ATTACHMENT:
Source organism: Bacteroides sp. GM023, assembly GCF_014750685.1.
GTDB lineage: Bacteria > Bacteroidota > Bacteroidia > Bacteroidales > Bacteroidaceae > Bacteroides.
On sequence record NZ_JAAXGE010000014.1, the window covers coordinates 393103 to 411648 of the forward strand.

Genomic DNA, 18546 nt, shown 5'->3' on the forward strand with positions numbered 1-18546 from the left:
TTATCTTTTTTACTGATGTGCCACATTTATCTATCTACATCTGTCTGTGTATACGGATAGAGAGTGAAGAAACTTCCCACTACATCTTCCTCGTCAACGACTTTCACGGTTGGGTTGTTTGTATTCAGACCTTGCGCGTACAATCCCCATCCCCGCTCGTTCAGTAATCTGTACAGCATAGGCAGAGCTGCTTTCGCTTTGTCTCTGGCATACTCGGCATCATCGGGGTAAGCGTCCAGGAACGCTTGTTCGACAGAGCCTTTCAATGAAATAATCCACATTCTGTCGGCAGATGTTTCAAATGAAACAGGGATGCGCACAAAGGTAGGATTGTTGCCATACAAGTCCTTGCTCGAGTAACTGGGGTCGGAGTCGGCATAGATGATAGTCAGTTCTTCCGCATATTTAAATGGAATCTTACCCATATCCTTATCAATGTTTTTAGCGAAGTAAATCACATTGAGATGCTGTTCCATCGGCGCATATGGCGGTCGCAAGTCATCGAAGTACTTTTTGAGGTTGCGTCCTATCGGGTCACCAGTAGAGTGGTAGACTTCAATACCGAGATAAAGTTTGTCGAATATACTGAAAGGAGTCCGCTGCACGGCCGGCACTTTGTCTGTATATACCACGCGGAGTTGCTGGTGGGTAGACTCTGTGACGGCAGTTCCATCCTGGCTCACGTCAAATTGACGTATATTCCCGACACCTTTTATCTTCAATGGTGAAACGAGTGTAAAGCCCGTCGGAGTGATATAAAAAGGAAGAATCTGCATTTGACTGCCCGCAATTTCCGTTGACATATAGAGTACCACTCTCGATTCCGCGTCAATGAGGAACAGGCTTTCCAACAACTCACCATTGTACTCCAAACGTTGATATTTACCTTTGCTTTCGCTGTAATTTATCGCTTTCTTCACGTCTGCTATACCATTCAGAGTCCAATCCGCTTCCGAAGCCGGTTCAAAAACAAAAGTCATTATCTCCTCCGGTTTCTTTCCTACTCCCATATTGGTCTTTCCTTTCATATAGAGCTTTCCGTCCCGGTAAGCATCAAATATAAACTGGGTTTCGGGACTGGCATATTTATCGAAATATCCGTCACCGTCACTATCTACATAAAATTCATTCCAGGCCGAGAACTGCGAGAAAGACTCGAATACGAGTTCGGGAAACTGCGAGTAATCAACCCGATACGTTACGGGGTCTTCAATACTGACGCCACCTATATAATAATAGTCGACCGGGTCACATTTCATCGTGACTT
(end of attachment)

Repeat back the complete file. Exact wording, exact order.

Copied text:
Source organism: Bacteroides sp. GM023, assembly GCF_014750685.1.
GTDB lineage: Bacteria > Bacteroidota > Bacteroidia > Bacteroidales > Bacteroidaceae > Bacteroides.
On sequence record NZ_JAAXGE010000014.1, the window covers coordinates 393103 to 411648 of the forward strand.

Genomic DNA, 18546 nt, shown 5'->3' on the forward strand with positions numbered 1-18546 from the left:
TTATCTTTTTTACTGATGTGCCACATTTATCTATCTACATCTGTCTGTGTATACGGATAGAGAGTGAAGAAACTTCCCACTACATCTTCCTCGTCAACGACTTTCACGGTTGGGTTGTTTGTATTCAGACCTTGCGCGTACAATCCCCATCCCCGCTCGTTCAGTAATCTGTACAGCATAGGCAGAGCTGCTTTCGCTTTGTCTCTGGCATACTCGGCATCATCGGGGTAAGCGTCCAGGAACGCTTGTTCGACAGAGCCTTTCAATGAAATAATCCACATTCTGTCGGCAGATGTTTCAAATGAAACAGGGATGCGCACAAAGGTAGGATTGTTGCCATACAAGTCCTTGCTCGAGTAACTGGGGTCGGAGTCGGCATAGATGATAGTCAGTTCTTCCGCATATTTAAATGGAATCTTACCCATATCCTTATCAATGTTTTTAGCGAAGTAAATCACATTGAGATGCTGTTCCATCGGCGCATATGGCGGTCGCAAGTCATCGAAGTACTTTTTGAGGTTGCGTCCTATCGGGTCACCAGTAGAGTGGTAGACTTCAATACCGAGATAAAGTTTGTCGAATATACTGAAAGGAGTCCGCTGCACGGCCGGCACTTTGTCTGTATATACCACGCGGAGTTGCTGGTGGGTAGACTCTGTGACGGCAGTTCCATCCTGGCTCACGTCAAATTGACGTATATTCCCGACACCTTTTATCTTCAATGGTGAAACGAGTGTAAAGCCCGTCGGAGTGATATAAAAAGGAAGAATCTGCATTTGACTGCCCGCAATTTCCGTTGACATATAGAGTACCACTCTCGATTCCGCGTCAATGAGGAACAGGCTTTCCAACAACTCACCATTGTACTCCAAACGTTGATATTTACCTTTGCTTTCGCTGTAATTTATCGCTTTCTTCACGTCTGCTATACCATTCAGAGTCCAATCCGCTTCCGAAGCCGGTTCAAAAACAAAAGTCATTATCTCCTCCGGTTTCTTTCCTACTCCCATATTGGTCTTTCCTTTCATATAGAGCTTTCCGTCCCGGTAAGCATCAAATATAAACTGGGTTTCGGGACTGGCATATTTATCGAAATATCCGTCACCGTCACTATCTACATAAAATTCATTCCAGGCCGAGAACTGCGAGAAAGACTCGAATACGAGTTCGGGAAACTGCGAGTAATCAACCCGATACGTTACGGGGTCTTCAATACTGACGCCACCTATATAATAATAGTCGACCGGGTCACATTTCATCGTGACTT